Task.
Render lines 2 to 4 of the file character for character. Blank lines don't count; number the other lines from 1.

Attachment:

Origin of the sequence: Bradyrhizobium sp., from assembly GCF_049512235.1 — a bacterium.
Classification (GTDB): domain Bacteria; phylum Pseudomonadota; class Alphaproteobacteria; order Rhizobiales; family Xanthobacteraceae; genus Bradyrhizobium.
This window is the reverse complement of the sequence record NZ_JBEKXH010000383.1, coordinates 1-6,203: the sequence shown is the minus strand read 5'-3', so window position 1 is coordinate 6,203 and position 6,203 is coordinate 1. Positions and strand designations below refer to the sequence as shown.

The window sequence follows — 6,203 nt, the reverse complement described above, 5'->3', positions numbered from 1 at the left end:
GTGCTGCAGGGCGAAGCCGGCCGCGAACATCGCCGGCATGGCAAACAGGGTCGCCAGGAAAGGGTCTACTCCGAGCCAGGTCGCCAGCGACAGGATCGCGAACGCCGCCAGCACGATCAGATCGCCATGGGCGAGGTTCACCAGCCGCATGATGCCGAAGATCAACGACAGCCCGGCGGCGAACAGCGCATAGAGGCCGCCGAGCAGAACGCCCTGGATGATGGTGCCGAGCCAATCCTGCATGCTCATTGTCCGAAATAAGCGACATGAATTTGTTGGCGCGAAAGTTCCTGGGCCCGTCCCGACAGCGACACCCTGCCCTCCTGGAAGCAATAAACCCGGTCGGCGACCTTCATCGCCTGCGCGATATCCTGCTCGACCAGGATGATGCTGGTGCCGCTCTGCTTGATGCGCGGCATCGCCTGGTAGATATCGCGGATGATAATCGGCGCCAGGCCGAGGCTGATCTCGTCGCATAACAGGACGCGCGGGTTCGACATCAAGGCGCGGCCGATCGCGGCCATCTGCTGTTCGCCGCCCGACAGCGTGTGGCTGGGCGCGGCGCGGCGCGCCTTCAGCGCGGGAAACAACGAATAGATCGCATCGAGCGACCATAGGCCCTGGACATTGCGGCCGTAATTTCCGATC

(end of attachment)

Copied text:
Classification (GTDB): domain Bacteria; phylum Pseudomonadota; class Alphaproteobacteria; order Rhizobiales; family Xanthobacteraceae; genus Bradyrhizobium.
This window is the reverse complement of the sequence record NZ_JBEKXH010000383.1, coordinates 1-6,203: the sequence shown is the minus strand read 5'-3', so window position 1 is coordinate 6,203 and position 6,203 is coordinate 1. Positions and strand designations below refer to the sequence as shown.

The window sequence follows — 6,203 nt, the reverse complement described above, 5'->3', positions numbered from 1 at the left end: